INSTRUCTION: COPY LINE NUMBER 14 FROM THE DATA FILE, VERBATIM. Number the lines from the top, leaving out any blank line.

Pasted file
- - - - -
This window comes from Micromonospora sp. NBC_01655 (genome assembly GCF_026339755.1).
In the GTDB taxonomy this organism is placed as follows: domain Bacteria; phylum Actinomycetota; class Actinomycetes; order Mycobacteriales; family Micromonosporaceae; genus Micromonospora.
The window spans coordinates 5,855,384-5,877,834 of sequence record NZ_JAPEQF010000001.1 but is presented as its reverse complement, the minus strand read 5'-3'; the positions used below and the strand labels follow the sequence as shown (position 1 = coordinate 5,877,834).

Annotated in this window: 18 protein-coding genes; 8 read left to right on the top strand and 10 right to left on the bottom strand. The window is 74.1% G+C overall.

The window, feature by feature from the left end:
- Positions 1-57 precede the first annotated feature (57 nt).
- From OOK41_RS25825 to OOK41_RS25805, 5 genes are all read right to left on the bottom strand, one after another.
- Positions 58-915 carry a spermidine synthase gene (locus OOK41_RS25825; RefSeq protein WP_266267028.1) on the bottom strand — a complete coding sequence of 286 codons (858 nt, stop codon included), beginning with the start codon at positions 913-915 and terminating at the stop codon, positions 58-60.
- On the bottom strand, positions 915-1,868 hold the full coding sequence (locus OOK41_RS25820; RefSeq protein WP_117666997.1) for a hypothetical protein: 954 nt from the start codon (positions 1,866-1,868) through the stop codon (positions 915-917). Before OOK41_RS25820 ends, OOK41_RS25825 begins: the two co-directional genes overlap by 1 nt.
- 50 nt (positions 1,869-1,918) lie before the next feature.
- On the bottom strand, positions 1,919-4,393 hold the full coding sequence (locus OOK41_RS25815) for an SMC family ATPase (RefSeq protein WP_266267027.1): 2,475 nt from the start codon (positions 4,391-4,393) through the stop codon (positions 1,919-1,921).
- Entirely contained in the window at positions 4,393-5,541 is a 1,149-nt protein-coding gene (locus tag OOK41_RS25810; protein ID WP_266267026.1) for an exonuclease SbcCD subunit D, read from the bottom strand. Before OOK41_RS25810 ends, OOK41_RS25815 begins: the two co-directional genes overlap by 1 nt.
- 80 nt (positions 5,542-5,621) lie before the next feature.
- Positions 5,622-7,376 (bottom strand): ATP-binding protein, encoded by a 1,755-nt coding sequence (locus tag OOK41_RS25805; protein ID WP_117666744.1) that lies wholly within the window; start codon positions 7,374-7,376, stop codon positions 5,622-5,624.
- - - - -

- Positions 5,622-7,376 (bottom strand): ATP-binding protein, encoded by a 1,755-nt coding sequence (locus tag OOK41_RS25805; protein ID WP_117666744.1) that lies wholly within the window; start codon positions 7,374-7,376, stop codon positions 5,622-5,624.